As well as its many other benefits over printed signs, digital signage can be more environmentally friendly too. It cuts out printing, paper usage and reduces your deliveries. However, everything has a carbon footprint and digital signage means using displays that consume energy. How can you make sure your digital signage is as green as it can be? In this series of articles, we look at the things to consider when you’re doing an environmental audit, from your hardware and software to your data storage. First up – hardware.
Choosing green displays
The screens you choose will have the biggest impact on the amount of energy you use, so make energy consumption part of your list when you’re thinking about what to buy. To help find lower energy screens, look for those with an Energy Star. This is a US Environmental Protection Agency voluntary program that helps businesses choose energy efficient products. To get a Star, signage display manufacturers need to meet certain tough energy efficiency requirements in On, Sleep, and Off Modes. According to Energy Star, on average, signage displays that have earned their rating are 18 percent more energy efficient than conventional options and a certified signage display (31.5 – 60”) can save around $145 worth of energy over its lifetime.
Energy usage isn’t the only environmental consideration in sourcing greener products. Buy from a manufacturer that cares about their supply chain and can confirm that they don’t use conflict minerals. Conflict minerals like gold and tin are contained in almost all electronic devices and their production has involved major human rights and environmental abuses.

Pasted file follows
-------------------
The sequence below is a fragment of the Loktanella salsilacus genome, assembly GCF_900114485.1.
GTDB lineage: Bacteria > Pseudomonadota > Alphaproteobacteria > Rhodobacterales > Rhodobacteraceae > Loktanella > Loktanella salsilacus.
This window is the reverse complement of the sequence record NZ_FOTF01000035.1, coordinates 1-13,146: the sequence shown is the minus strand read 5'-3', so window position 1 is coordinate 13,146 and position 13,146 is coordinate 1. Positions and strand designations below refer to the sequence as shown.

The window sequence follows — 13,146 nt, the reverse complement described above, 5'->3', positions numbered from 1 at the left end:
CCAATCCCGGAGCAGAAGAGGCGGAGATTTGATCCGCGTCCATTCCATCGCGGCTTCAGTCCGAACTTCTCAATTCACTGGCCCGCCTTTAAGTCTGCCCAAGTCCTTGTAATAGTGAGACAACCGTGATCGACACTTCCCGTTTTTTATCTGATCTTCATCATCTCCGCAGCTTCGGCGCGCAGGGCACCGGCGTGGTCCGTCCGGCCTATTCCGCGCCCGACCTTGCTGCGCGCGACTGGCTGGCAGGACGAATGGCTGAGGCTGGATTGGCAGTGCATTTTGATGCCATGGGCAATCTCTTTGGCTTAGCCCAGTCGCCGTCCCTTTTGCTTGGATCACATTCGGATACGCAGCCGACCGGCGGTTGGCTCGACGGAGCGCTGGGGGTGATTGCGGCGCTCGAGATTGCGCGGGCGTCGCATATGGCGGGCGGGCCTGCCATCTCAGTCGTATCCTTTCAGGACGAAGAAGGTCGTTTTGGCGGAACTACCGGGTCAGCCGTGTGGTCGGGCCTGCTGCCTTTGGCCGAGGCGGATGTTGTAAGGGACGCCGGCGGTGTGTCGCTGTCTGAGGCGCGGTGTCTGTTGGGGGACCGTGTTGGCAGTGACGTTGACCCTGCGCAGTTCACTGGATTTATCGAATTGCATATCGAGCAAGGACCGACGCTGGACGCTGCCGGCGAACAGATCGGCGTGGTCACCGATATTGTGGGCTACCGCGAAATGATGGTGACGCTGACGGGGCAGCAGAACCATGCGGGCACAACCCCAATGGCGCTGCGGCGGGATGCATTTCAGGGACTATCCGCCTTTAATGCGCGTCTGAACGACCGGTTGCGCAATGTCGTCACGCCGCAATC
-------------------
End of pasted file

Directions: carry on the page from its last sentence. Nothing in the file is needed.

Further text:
Reducing your energy consumption
Once you have your screens, how can you reduce the amount of energy you are using for digital signage?
Firstly, make sure that displays are not on when they don’t need to be, by turning them off overnight and whenever your business is closed. Reduce the brightness to the minimum that you need for the environment that each screen is in; it will be different for different areas of the room. Some screens have brightness controls that are light-sensitive and react to the ambient light around them, making sure you are always using the lowest amount of light. Digital Signage Today estimates that “reducing from 100 percent down to 70 percent will probably not affect the effectiveness of the digital sign at all, yet it will reduce your energy consumption by 20 percent.”
Disposing of electrical equipment
What should you do when your screens die, or you want to replace them? Every business in Europe that uses electronic equipment must dispose of it responsibly under the Waste Electrical and Electronic Equipment (WEEE) Directive. The directive aims to minimise the environmental impact of electrical goods by reducing the amount of equipment that ends up in landfill. If your screens are still working, investigate donating them to other businesses or charities who could continue to use them. If they no longer work look for certified companies who handle electronic waste. Distributors who sell electronic equipment have a responsibility to provide take-back schemes, so find out about this when you are purchasing.
You might also want to ask manufacturers of signage hardware what they have been doing to improve product design to facilitate recycling and reuse of components and materials – the more people that challenge companies, the faster change will happen.
In the next article we look at the environmental impact of your signage software, the digital signage content management system you’re using.